Now that the 2030 Agenda for Sustainable Development has been formally adopted by the United Nations, some who follow the process are pointing out that previous Millennium Development Goals were never achieved. So why would the outcome of the Sustainable Development Goals be any different?
Unlike the MDGs, which were developed by a relatively small group of international development experts and donors, the SDGs are a product of far-reaching, iterative stakeholder involvement. Some argue that the SDGs are overly convoluted, while others exercise cautious optimism at the new development agenda.
Form and word count aside, the new goals reflect our current understanding of development in the face of pressing global challenges such as a digital skills divide, rising unemployment and population growth. The SDGs also acknowledge that information technology and the Internet have fundamentally reprogrammed the way we, as humans, interact and learn.
There is no single goal that calls for universal access to information. Rather, a number of targets support select goals through access to information and strengthening information and communications technology infrastructure. This makes sense. The SDGs recognize that we need to expand affordable access to information, not simply in service to education, or to health, but for practically every development priority. Access to information is not a development outcome, it is a development catalyst.
ICTs also cut across a number of SDGs. The agenda identifies technology as a tool that can drive progress across all three pillars of sustainable development, which include economic growth, social inclusion, and environmental sustainability.
However, access alone is not enough; more than 4 billion people — over half of the world’s population — have never accessed the Internet. That means half of the world is missing out on the educational, social, and economic opportunities that information access brings. Recognizing this, the new development agenda makes Internet access a priority. But in all these conversations about access, we sometimes forget that digital skills and relevant content are just as important.
People need opportunities to build digital skills. Imagine a new Internet user who needs to apply for a government ID card. Sitting them in front of a computer that’s connected to the Internet is not going to make them part of the information society — and it’s not going to land them an ID card. Technology is a piece of the puzzle. But you can only go so far without digital skills and a space to learn.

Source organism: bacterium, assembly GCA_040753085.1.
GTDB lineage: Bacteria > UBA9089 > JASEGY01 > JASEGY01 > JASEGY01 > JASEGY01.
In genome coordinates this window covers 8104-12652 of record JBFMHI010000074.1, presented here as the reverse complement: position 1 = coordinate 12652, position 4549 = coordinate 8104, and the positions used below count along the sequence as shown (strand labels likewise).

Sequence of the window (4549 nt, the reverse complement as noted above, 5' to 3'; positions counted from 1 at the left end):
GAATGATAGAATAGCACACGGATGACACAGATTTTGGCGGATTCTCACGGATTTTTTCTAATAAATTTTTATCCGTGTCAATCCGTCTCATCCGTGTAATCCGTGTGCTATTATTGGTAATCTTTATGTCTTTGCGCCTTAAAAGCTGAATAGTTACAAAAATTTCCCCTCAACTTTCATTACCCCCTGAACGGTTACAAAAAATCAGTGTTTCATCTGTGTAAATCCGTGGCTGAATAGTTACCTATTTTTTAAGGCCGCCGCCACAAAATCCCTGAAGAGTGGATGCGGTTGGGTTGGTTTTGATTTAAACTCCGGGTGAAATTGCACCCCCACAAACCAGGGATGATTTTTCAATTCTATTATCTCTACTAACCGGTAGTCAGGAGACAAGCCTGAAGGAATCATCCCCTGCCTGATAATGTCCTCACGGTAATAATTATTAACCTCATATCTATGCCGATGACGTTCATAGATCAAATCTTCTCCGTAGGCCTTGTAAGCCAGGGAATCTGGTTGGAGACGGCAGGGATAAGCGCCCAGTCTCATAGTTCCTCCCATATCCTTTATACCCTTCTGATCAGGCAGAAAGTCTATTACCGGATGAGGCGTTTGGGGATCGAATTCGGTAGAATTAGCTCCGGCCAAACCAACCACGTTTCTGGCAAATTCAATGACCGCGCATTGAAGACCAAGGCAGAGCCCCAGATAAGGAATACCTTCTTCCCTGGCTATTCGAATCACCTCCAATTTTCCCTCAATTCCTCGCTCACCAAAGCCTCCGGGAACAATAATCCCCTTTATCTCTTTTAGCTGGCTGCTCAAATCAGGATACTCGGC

This is why people need access to community spaces where they can find technology tools, opportunities to build their digital skills, and support from professional staff. They need places where they can connect with others to learn and share.
Communities are already achieving their development goals: More than 230,000 libraries are in developing and transitioning countries, and many already support their communities’ goals. These are not closed, quiet spaces filled with old books that are only open during odd hours.
In the Philippines, rapidly expanding networks of call centers offer a new source of employment — but prospective employees need basic tech skills to fulfill the job duties. So libraries connect people with existing online job training programs and deliver regular sessions of basic digital skills classes. For free, for everyone.
In Georgia, people in rural towns often lack access to government services. Many don’t have cars, so it’s difficult to drive to other towns to find services. Libraries are now filling this gap — they’ve partnered with the Georgian government to offer guided, online access to services like land registration.
In Myanmar, libraries and librarians are guiding communities through new opportunities and information access has exploded since the country began opening up. In Insein Township in Yangon, children who are not enrolled in school can go to their local library to learn basic literacy skills with tablet-based educational games, Internet access, and support from librarians.
With new initiatives like Global Connect — which aims to connect 1.5 billion people to the Internet by 2020 — and current efforts through the Alliance for Affordable Internet and the Millennium Challenge Corp., it’s clear that the development community is prioritizing access to information and the Internet. This is vitally important.
Connecting the next 4 billion is no small feat, but it is only the first step. Let’s also make sure that the next 4 billion — those who have never gotten online — also have opportunities to build the skills they need to improve their lives.
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